The three factors cited by the court do not singly or in combination satisfy the requirement from Koon that they be factors placing this case outside the heartland of cases contemplated by the Guidelines, either because they are those that make a case atypical, or have not already been taken into account. Koon at 2044-46. A first offense conviction does not without more qualify this act as aberrant behavior. United States v. Dickey, 924 F.2d 836, 838 (9th Cir.), cert. denied, 502 U.S. 943 (1991). Indeed, first offenders are already treated differently in the Guideline provisions. Harris' lack of criminal history should not have been considered as supporting a downward departure. Defendant offered no mitigating circumstances relied on by the court below to depart downward other than a lack of prior criminal convictions. Additionally, Harris conviction for conspiracy is contrary to a finding that his act was spontaneous.
While district courts have latitude to take into account factors not considered by the Guideline provisions, certain factors have been held to be impermissible grounds for departure: "disparity in the sentences received by co-accused is not an appropriate basis for downward departure from the Guidelines." United States v. Reyes, 966 F.2d 508, 510 (9th Cir.1992). See also United States v. Vilchez, 967 F.2d 1351, 1353 (9th Cir.1992); United States v. Mejia, 953 F.2d 461, 468, (9th Cir.1991) cert. denied, 504 U.S. 926 (1992).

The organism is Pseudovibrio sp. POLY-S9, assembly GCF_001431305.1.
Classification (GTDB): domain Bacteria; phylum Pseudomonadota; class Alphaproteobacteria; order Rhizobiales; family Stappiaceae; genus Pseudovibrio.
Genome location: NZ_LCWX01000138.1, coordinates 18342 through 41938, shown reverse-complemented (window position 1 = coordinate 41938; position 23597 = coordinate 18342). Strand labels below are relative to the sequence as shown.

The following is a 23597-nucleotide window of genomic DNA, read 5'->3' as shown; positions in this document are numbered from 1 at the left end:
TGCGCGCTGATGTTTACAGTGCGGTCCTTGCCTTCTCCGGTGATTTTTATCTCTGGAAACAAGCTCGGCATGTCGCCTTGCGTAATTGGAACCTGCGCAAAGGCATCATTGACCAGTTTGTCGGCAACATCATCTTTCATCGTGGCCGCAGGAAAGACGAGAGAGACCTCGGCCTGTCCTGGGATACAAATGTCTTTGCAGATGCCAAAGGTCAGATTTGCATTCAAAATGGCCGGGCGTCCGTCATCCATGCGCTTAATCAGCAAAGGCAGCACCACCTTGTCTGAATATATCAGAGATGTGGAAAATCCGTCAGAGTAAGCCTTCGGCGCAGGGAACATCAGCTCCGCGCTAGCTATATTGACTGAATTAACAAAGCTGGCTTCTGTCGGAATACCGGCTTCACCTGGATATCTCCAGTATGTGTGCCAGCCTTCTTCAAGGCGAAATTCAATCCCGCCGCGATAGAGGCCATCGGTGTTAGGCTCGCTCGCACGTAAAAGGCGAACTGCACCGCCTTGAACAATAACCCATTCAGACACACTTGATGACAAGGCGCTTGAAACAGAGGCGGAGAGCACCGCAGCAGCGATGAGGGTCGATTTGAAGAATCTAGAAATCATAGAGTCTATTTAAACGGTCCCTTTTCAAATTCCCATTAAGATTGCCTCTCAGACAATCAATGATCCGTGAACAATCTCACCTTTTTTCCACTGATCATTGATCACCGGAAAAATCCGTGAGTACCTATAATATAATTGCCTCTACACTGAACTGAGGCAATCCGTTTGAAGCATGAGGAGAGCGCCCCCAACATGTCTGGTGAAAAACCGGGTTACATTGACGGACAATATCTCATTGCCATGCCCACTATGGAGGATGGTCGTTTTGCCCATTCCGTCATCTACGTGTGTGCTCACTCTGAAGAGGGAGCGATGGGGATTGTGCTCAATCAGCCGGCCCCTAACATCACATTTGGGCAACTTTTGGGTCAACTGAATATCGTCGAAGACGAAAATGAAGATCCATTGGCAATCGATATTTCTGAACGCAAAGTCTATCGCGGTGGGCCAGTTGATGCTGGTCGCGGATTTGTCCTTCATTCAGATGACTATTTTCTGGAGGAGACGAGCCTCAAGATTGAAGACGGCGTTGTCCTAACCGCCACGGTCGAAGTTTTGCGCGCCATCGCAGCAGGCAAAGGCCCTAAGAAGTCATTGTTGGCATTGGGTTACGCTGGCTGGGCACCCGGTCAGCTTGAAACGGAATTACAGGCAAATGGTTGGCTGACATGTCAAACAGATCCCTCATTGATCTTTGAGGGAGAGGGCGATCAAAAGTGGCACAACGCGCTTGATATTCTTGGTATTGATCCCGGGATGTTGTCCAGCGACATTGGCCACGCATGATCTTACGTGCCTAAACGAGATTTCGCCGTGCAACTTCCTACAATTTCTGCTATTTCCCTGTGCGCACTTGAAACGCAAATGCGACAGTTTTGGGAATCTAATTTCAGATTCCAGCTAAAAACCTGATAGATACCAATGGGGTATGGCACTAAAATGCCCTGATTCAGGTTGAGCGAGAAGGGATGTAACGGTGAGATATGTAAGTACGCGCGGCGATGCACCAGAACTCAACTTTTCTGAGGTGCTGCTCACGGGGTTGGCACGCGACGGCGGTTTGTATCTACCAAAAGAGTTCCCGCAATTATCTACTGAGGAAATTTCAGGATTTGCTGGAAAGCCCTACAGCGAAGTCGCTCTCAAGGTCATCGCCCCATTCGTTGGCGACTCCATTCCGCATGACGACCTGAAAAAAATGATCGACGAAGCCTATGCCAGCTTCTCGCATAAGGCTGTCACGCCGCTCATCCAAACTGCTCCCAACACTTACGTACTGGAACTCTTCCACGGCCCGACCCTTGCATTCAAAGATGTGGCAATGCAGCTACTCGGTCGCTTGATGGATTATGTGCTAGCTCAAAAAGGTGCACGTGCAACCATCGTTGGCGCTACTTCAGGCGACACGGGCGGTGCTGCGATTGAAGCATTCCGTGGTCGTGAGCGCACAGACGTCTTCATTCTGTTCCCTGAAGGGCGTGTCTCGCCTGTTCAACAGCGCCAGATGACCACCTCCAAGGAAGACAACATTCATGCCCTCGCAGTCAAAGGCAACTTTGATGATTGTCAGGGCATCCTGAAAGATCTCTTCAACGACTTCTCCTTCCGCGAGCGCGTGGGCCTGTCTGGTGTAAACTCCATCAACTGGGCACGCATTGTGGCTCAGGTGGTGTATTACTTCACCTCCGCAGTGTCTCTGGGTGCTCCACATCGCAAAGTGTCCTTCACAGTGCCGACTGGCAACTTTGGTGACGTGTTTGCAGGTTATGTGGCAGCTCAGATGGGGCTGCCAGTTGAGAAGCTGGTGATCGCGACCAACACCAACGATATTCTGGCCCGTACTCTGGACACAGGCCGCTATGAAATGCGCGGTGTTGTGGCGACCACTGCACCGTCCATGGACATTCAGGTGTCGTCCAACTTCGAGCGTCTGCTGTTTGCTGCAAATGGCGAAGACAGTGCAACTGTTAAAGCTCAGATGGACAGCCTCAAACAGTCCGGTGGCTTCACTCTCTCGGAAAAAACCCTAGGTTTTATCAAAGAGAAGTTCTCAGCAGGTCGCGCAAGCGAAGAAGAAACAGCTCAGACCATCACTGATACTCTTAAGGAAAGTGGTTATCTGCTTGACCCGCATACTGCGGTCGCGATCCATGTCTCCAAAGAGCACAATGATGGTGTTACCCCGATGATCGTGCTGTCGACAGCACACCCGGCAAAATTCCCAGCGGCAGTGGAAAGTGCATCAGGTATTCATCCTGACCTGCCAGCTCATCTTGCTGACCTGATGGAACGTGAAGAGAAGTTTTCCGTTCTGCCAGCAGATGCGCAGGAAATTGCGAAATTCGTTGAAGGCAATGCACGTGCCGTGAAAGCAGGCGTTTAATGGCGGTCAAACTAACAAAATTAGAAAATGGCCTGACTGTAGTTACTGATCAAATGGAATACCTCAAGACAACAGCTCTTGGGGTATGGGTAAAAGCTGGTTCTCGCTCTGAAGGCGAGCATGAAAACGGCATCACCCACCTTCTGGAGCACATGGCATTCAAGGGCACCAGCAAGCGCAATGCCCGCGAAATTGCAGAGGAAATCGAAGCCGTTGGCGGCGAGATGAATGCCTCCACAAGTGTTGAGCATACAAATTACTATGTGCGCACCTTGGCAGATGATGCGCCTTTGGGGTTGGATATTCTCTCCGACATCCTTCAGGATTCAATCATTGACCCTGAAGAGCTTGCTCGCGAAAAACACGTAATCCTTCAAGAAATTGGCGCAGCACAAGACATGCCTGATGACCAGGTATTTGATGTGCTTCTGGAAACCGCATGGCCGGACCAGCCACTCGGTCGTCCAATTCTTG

The evidence of record does not support the district court's determination of Harris' behavior as placing this case outside the heartland of guideline cases. Accordingly, a downward departure of ten points, for the three reasons stated in the opinion and for improperly looking to the co-defendant's sentences was an abuse of discretion.
The conviction is affirmed, and the sentence is vacated and remanded to district court for resentencing.
AFFIRMED IN PART, REMANDED IN PART.
HUG, Chief Judge, concurring and dissenting.
I concur in the portion of the disposition affirming the conviction, but dissent from the portion vacating the sentence. Applying the abuse of discretion standard announced in Koon v. United States, 116 S.Ct. 2035 (1996), I would affirm the sentencing departure for the reasons stated by the district court.